It’s possible to keep on with the rhetoric that manufacturing jobs are leaving the U.S. in droves, never to return. But then looking at Nissan, an automaker that has never had a mass layoff in this country, you wonder if that notion isn’t somewhat bunk.
The Japanese automaker just announced it is adding 1,000 new manufacturing jobs to its Canton, Mississippi manufacturing facility in order to ramp up production of the redesigned 2013 Nissan Sentra, pictured above in concept form as the Nissan Sylphy. It’s pretty much a given Nissan expects the new Sentra to sell in greater quantities than the tired model that’s currently available, as the Canton plant will be supplementing production Nissan’s Aguascalientes, Mexico, facility. Nissan says it speaks more to the job quality of its Canton employees’ work.
“The addition of Sentra production is a testament to our dedicated Canton workforce and the high level of production quality that they deliver each and every day,” said Bill Krueger, vice chairman of Nissan Americas in a statement. “The Canton team has proved it can compete and win on a global scale, and it is due to this that we are adding three vehicles to our production roster in Mississippi.”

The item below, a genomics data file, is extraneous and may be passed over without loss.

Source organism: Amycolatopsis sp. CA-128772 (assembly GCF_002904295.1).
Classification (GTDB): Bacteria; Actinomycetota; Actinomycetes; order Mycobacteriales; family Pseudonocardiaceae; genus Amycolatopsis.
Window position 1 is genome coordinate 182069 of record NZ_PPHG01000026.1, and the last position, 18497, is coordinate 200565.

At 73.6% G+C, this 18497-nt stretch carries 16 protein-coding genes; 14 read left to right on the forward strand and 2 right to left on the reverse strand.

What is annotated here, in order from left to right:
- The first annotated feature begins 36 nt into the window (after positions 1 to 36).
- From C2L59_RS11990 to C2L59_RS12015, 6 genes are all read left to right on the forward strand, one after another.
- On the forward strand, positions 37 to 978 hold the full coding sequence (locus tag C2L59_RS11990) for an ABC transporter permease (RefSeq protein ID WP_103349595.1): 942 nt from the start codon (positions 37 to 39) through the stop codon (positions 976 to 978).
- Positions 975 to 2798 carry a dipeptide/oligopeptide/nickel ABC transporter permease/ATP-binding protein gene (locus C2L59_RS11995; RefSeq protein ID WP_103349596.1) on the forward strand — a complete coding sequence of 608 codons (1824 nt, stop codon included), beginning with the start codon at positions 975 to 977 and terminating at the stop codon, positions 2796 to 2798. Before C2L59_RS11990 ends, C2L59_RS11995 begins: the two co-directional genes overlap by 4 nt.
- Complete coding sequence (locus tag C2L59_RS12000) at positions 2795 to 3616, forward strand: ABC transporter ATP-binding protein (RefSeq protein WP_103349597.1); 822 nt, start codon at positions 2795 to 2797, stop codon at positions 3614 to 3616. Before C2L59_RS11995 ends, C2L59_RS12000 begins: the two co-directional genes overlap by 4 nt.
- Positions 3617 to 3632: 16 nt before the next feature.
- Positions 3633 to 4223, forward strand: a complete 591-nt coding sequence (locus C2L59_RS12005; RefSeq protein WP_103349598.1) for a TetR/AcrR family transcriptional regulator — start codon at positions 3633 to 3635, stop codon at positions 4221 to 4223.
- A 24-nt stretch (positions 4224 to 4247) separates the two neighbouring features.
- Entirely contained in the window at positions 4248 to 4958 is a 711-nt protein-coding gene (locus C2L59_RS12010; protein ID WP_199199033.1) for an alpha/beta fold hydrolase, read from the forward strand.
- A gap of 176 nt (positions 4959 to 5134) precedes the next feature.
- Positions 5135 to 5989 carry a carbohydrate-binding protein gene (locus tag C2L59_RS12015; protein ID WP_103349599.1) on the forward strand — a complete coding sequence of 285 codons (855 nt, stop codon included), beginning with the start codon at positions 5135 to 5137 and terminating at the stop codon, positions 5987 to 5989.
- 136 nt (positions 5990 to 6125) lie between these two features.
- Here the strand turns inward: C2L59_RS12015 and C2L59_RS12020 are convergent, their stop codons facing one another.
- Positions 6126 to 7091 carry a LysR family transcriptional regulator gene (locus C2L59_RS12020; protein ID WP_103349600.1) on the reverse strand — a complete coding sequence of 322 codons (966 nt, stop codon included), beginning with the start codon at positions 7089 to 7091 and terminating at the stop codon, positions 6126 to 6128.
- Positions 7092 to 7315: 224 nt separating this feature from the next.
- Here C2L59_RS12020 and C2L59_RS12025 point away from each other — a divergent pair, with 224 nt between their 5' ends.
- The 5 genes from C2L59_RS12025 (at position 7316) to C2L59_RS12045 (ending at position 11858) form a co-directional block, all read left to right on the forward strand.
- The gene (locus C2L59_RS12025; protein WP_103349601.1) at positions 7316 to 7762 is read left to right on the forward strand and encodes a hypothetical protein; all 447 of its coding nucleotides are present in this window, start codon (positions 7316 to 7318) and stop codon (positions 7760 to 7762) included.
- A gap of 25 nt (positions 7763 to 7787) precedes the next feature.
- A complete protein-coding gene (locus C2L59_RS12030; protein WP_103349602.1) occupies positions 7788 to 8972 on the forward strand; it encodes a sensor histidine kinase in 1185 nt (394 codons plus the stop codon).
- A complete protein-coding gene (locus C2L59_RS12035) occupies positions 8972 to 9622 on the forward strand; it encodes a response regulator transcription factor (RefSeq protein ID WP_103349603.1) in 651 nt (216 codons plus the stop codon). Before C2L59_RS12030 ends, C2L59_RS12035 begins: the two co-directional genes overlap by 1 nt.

In addition to the 2013 Nissan Sentra, the automaker is also shifting production of the Frontier pickup truck and Xterra SUV to Canton from Smyrna, Tennessee, to complement what Nissan calls its “global center of excellence for body-on-frame vehicles,” or basically work trucks. Canton is where the NV full-size van, the Titan pickup truck, and Armada SUV are also built. Some of the 2013 Nissan Altima‘s production will also come from Canton.
By moving more jobs to Mississippi, it allows Nissan room to expand production of the 2013 Altima, clearly a vehicle it anticipates will challenge the Toyota Camry and Honda Accord for sales supremacy in the midsize segment. Along with that will inevitably be a heightened level of production for the Sentra and all of its trucks being able to use the same tooling, it will bring down costs and allow Nissan to boost production rapidly.
Nissan has been vigilant on its quest to become one of the largest automakers in the world, launching aggressive production plans and cost-cutting measures. With the addition of 1,000 new employees, it looks to us like a win-win situation, as more people will be pulling themselves into good-paying manufacturing jobs and more people will be able to purchase the products which will make.